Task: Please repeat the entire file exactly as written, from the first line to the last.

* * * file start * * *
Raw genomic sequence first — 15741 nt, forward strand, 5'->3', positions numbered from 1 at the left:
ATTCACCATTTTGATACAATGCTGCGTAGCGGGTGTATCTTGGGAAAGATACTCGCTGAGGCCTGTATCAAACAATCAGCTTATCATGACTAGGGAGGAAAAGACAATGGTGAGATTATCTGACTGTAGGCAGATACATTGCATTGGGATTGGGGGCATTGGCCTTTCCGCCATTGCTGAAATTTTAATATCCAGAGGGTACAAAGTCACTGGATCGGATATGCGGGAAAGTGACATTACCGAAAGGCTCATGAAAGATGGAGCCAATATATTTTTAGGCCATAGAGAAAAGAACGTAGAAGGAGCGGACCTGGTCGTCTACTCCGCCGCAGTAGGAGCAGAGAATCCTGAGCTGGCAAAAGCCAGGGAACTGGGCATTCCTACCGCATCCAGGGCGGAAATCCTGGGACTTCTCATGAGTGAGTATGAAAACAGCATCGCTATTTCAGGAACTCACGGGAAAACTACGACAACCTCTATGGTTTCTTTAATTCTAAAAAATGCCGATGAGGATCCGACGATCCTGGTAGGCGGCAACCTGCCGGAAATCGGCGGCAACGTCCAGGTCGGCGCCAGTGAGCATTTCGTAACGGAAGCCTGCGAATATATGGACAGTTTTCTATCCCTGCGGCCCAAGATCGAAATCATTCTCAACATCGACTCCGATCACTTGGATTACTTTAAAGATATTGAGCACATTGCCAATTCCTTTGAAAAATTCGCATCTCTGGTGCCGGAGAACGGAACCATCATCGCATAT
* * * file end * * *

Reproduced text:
Raw genomic sequence first — 15741 nt, forward strand, 5'->3', positions numbered from 1 at the left:
ATTCACCATTTTGATACAATGCTGCGTAGCGGGTGTATCTTGGGAAAGATACTCGCTGAGGCCTGTATCAAACAATCAGCTTATCATGACTAGGGAGGAAAAGACAATGGTGAGATTATCTGACTGTAGGCAGATACATTGCATTGGGATTGGGGGCATTGGCCTTTCCGCCATTGCTGAAATTTTAATATCCAGAGGGTACAAAGTCACTGGATCGGATATGCGGGAAAGTGACATTACCGAAAGGCTCATGAAAGATGGAGCCAATATATTTTTAGGCCATAGAGAAAAGAACGTAGAAGGAGCGGACCTGGTCGTCTACTCCGCCGCAGTAGGAGCAGAGAATCCTGAGCTGGCAAAAGCCAGGGAACTGGGCATTCCTACCGCATCCAGGGCGGAAATCCTGGGACTTCTCATGAGTGAGTATGAAAACAGCATCGCTATTTCAGGAACTCACGGGAAAACTACGACAACCTCTATGGTTTCTTTAATTCTAAAAAATGCCGATGAGGATCCGACGATCCTGGTAGGCGGCAACCTGCCGGAAATCGGCGGCAACGTCCAGGTCGGCGCCAGTGAGCATTTCGTAACGGAAGCCTGCGAATATATGGACAGTTTTCTATCCCTGCGGCCCAAGATCGAAATCATTCTCAACATCGACTCCGATCACTTGGATTACTTTAAAGATATTGAGCACATTGCCAATTCCTTTGAAAAATTCGCATCTCTGGTGCCGGAGAACGGAACCATCATCGCATAT